1*x + 1*y + 2*z = 11.1
    0*x -1*y + 3*z = 5.4
    4*x + 2*y + 1*z = 9.7

    Solve for x, y, and z using the following steps:

    Part 1 (3 pts). Create the matrix, M, of the coefficients.

    Part 2. (1 pt). Create the right-hand side vector of constants. Call it R.

    Part 3. (1 pt). Compute the determinant and verify that it is not 0

    Part 4. (3 pts) Let xyz = the vector of unknown values of x, y, and z. Solve for xyz using the inverse of M.

    Part 5: (3 pts) Solve for xyz using the inverse of M, using left matrix-division.

    Part 6: (1 pt) Multiply M*xyz and verify that it equals R.

    Answer

    The answer is not given here.

    .
    This video shows how systems of equations are used to solve a structural engineering truss problem:

    .

    Example \(\PageIndex{2:}\) Electric_Circuit_KVL1

    You do not need to to be a circuits expert. The equations needed will be given to you. Then these will be put in the form of a system of linear equations that can be solved.

    Kirkoff’s Voltage Law:

    The sum of the voltages around any loop without a voltage source = 0.

    The sum of the voltages around any loop with a voltage source = the voltage of the source.

    When a resistor is part of 2 loops, the sum of the currents across the resistor needs to be used. We assume that the current is positive in the direction of the arrows in the drawing. When the direction of the loop arrow is backwards through a resistor, then use the negative of voltage across the resistor.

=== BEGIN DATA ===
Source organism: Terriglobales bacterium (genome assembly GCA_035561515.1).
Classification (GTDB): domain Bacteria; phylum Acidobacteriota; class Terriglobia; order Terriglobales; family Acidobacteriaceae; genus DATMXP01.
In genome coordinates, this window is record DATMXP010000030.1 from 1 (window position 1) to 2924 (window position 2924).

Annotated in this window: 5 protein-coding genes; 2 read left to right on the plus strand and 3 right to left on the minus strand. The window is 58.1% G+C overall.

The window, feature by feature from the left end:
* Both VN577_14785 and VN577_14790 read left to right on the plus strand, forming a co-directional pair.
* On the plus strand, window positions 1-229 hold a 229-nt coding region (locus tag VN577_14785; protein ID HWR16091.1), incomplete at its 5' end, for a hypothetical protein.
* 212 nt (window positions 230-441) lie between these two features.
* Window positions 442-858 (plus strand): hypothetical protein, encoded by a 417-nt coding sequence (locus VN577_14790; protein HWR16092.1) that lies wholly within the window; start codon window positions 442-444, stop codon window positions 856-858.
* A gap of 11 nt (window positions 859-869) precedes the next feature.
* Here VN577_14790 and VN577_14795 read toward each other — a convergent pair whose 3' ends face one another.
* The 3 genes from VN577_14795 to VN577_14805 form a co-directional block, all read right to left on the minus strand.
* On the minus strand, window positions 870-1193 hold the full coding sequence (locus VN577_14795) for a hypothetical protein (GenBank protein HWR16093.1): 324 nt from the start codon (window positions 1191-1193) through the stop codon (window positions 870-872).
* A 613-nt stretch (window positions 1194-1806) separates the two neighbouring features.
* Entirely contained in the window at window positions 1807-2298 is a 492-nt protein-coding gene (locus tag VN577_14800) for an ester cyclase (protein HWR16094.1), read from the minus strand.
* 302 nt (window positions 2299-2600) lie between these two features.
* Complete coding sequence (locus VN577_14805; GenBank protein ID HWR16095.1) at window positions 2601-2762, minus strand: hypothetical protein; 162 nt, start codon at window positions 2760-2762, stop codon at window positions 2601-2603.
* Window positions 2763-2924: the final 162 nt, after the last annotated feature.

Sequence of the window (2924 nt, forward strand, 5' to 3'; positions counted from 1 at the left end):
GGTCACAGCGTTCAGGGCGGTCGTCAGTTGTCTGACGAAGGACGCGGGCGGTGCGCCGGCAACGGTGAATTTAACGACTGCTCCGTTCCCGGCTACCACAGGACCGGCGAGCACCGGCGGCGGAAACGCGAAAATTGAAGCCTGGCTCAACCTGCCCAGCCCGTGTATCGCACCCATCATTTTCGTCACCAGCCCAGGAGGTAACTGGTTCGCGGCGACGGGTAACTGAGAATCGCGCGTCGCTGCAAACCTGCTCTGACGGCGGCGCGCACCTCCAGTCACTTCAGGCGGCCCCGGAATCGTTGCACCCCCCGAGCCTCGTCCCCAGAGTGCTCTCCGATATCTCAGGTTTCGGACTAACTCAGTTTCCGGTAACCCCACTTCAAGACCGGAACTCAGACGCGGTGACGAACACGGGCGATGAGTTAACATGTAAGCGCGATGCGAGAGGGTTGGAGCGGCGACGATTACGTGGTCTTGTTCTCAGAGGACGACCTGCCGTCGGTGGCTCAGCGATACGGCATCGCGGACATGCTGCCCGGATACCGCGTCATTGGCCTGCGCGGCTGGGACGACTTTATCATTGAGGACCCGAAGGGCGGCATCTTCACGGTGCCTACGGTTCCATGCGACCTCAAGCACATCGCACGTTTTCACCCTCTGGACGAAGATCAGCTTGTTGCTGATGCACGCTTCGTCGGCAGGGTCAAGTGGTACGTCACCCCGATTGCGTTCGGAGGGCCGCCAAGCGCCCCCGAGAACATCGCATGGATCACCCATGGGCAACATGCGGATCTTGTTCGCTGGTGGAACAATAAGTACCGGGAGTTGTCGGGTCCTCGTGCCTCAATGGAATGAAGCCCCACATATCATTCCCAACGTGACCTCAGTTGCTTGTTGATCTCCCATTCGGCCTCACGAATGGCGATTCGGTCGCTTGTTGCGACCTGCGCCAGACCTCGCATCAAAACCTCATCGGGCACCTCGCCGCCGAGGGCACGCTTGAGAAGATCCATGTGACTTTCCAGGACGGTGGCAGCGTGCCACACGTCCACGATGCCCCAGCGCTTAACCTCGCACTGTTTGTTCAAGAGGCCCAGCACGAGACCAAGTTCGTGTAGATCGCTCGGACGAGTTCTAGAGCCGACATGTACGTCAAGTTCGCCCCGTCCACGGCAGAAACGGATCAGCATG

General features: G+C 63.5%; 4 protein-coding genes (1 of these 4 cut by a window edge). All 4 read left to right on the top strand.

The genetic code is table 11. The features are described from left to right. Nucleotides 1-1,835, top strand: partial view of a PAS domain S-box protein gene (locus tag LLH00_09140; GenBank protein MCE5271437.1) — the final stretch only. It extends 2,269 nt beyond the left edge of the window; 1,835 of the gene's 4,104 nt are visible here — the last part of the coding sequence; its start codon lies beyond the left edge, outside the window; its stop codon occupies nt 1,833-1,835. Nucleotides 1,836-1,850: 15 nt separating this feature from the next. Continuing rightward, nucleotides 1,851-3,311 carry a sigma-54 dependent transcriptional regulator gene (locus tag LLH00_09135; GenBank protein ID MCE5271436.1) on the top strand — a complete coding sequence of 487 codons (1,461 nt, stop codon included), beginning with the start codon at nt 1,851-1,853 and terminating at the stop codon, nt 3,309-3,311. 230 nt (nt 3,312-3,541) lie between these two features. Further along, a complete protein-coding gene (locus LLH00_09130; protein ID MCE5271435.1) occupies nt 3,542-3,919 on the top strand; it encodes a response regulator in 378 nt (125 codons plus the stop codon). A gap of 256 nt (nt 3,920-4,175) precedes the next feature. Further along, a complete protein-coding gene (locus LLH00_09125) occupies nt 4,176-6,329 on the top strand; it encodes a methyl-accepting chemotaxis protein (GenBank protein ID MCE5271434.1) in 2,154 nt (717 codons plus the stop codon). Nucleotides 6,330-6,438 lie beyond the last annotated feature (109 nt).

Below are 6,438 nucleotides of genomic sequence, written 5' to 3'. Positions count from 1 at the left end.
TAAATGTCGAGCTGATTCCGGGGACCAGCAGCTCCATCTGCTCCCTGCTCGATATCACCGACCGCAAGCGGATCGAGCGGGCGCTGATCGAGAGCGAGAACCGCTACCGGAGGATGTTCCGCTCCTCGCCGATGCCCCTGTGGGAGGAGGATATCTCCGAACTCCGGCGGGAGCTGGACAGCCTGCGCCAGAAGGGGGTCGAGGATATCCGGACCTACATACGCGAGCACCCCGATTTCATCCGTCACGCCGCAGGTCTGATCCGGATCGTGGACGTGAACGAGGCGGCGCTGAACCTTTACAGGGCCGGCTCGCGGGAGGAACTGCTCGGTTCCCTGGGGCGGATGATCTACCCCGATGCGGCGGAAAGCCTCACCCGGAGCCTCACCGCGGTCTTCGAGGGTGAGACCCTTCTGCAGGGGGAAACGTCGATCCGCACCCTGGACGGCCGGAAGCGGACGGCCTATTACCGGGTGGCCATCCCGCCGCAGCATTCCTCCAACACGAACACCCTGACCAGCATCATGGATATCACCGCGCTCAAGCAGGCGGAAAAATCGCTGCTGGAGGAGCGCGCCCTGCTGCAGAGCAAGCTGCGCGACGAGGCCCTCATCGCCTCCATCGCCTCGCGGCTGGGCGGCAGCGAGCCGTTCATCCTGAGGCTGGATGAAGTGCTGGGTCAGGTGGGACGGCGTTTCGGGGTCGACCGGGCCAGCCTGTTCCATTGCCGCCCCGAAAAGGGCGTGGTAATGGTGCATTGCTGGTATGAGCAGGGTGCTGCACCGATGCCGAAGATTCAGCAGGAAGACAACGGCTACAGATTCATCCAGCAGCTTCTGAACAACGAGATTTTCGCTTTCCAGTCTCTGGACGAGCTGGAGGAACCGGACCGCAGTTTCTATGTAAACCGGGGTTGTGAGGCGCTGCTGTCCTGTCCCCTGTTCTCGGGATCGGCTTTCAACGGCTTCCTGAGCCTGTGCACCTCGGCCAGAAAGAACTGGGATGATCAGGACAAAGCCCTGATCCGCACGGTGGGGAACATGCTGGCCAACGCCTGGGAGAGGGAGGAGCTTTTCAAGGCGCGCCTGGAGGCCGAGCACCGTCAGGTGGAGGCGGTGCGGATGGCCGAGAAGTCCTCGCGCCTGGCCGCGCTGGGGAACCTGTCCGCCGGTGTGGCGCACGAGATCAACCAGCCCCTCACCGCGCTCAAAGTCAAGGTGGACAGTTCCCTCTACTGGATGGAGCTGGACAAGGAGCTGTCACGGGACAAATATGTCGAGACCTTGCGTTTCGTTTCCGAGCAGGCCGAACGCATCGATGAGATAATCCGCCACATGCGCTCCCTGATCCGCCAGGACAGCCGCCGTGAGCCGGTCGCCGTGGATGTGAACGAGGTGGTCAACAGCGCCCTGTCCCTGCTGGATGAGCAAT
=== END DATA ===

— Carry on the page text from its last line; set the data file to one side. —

KVL_Cicuit1.png

    The voltage supply is V1 = 3 volts.

    The resistors are:

    R1 = 1 Ohm

    R2 = 2 Ohms

    R3 = 3 Ohms

    R4 = 4 Ohms

    The expressions for the voltages across each resistor are:

    We use the formula: V = R*I, where V = voltage, R = resistance, I = current.

    VR1 = R1*I2 %Voltage across R1 (left to right)
    VR2 = R2*(I1 - I2) %Voltage across R2 (left to right)
    VR3 = R3*(I3 - I2) %Voltage across R3 (left to right)
    VR4 = R4*(I1 - I3) %Voltage across R4 (top to bottom)

    The voltages around each loop are:

    R2*(I1 - i2) + R4*(I1 – i3) = V1 %Loop1

    R1*I2 - R3*(I3 - I2) - R2*(I1 - I2) = 0 %Loop2

    R3*(I3 - I2) - R4*(I1 - I3) = 0 %Loop3

    Since the unknowns are the currents, I1, I2, I3, we combine like terms, so that we can put this in matrix form:

    (R2+R4)*I1 (-R2)*i2 + (-R4)*i3 = V1 %Loop1
    (-R2)*I1 + (R1+R2+R3)*i2 + (-R3)*i3 = 0 %Loop2
    (-R4)*I1 + (-R3)*i2 + (R3+R4)*i3 = 0 %Loop3

    The matrix form is coef*I123 = vconst, where:

    coef = [(R2+R4), (-R2), (-R4);
    (-R2), (R1+R2+R3), (-R3);
    (-R4), (-R3), (R3+R4)]

    I123 = the vector of the unknown currents.

    vconst = [V1;
    0;
    0]